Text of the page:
Mussau Island, a small, partly volcanic stretch in Papua New Guinea’s St. Matthias chain, has been harboring for up to 2 million years a previously unknown species of blue-tailed monitor lizard.

The new species (Varanus semotus) can grow to well over 3 feet long and has a black body marked with yellow and orange. Its yellow tongue is a feature possessed by only three other monitor lizards in the Pacific. Adult tails take on a bluish or turquoise hue.

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The creature is isolated from any other monitor lizard species, separated by several hundred kilometers of water from others of its kind. But, things could be worse. Islands as isolated as Mussau don’t tend to have colonizing, predatory mammals on scene.

That leaves smart, active lizards like V. semotus as the island’s top predator and general scavenger. It will eat other reptiles and their eggs, crabs, and small birds.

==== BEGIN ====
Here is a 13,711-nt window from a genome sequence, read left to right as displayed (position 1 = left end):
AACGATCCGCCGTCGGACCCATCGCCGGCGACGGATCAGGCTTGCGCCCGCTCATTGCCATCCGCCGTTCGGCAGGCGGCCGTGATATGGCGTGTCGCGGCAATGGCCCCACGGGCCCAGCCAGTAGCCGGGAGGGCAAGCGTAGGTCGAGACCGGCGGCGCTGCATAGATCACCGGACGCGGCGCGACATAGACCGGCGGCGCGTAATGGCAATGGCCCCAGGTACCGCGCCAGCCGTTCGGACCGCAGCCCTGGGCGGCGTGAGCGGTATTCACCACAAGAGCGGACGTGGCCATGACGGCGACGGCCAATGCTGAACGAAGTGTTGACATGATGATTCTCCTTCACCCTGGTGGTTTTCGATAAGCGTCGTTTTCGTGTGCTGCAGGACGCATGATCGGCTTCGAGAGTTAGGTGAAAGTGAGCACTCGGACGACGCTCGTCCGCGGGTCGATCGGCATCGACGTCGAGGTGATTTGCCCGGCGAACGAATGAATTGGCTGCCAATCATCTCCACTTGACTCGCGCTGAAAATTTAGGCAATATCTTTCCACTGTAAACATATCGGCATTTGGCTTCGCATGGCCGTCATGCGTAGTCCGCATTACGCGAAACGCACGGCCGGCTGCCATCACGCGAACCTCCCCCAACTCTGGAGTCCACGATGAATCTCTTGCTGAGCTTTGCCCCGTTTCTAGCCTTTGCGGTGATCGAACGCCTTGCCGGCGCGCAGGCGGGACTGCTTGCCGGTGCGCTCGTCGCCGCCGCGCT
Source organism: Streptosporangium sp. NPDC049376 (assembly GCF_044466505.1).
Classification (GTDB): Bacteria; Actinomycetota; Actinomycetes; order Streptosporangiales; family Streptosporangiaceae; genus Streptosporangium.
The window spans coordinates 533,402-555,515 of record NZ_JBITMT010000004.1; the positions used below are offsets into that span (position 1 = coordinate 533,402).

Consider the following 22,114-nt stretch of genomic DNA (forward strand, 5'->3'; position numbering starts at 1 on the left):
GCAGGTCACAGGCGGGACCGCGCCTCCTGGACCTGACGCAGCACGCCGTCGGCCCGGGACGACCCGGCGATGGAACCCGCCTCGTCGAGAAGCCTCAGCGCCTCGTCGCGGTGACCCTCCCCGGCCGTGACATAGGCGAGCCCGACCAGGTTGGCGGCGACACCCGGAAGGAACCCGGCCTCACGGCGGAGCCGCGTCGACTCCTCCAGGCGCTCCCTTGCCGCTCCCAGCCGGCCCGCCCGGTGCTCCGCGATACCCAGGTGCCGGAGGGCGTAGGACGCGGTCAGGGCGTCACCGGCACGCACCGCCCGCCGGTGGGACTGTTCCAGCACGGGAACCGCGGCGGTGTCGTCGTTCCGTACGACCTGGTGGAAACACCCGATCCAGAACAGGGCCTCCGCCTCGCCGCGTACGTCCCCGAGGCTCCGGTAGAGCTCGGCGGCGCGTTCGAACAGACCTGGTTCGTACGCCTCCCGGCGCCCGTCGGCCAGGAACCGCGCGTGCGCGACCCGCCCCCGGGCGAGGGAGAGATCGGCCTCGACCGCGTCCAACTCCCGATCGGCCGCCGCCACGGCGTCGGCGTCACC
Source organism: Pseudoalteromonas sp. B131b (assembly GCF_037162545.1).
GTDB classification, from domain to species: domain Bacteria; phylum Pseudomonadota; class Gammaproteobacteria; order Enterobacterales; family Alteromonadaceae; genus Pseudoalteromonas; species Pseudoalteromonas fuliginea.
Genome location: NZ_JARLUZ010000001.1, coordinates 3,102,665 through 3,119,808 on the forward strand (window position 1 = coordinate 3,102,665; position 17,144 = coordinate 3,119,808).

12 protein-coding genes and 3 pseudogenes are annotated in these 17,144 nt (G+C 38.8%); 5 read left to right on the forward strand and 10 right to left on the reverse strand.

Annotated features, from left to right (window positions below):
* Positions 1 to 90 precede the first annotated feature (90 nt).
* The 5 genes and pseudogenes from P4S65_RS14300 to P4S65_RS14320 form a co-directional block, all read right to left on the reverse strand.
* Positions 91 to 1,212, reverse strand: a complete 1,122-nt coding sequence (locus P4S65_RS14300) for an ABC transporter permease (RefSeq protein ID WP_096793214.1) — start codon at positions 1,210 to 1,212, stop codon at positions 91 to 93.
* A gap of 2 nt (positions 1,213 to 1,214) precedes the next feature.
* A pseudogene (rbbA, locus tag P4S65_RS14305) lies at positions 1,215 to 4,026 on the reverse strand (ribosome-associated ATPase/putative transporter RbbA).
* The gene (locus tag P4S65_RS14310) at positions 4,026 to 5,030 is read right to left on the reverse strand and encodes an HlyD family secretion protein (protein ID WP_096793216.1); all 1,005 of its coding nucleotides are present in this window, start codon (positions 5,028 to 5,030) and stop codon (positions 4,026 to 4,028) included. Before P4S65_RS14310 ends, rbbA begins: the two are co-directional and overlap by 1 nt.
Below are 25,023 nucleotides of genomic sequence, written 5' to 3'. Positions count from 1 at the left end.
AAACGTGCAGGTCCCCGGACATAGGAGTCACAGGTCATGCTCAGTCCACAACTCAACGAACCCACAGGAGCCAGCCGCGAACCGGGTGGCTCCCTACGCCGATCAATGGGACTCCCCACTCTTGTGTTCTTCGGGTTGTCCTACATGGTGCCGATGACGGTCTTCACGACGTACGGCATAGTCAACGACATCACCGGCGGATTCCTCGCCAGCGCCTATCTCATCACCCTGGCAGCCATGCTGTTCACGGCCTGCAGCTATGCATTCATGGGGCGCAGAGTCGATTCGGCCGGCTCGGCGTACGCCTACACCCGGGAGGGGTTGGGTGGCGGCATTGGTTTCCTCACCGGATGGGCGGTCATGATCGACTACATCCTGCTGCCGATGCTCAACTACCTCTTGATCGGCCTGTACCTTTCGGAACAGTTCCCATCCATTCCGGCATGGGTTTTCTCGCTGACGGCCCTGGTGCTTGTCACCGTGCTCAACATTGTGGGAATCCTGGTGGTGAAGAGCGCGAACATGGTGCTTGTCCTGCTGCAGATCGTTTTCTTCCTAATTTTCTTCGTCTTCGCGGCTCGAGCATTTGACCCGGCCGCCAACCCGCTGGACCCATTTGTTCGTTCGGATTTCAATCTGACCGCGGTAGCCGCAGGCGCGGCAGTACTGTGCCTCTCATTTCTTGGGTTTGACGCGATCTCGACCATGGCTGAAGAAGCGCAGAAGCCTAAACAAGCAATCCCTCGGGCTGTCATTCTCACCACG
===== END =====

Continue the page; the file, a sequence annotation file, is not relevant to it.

The team that discovered the lizard, led by University of Turku, Finland graduate student Valter Weijola, called the animal a ”biogeographical oddity.” Genetic analysis showed the animal to have been isolated on the island for a whopping 1 to 2 million years.

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“Isolation is the keyword here,” said Weijola. “It is what has driven speciation and made the South-Pacific region one of the World’s biodiversity hotspots.”

“For anything to arrive on Mussau (from New Guinea or New Britain) it would need to cross 250-350 kilometers of open sea, and this doesn’t happen frequently,” Weijola added. “So, once the ancestor arrived, perhaps in the form of a gravid female, the population must have been completely isolated.”

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“These islands are full of unique creatures often restricted in distribution to just one island or island group,” Weijola said. “Yet, we know relatively little about them. Even large species of reptiles and mammals are regularly being discovered, not to mention amphibians and invertebrates. This is what makes it such a biologically valuable and fascinating region.”

Details about the new species have been published by Weijola, Stephen Donnellan, and Christer Lindqvist in the open-access journal ZooKeys.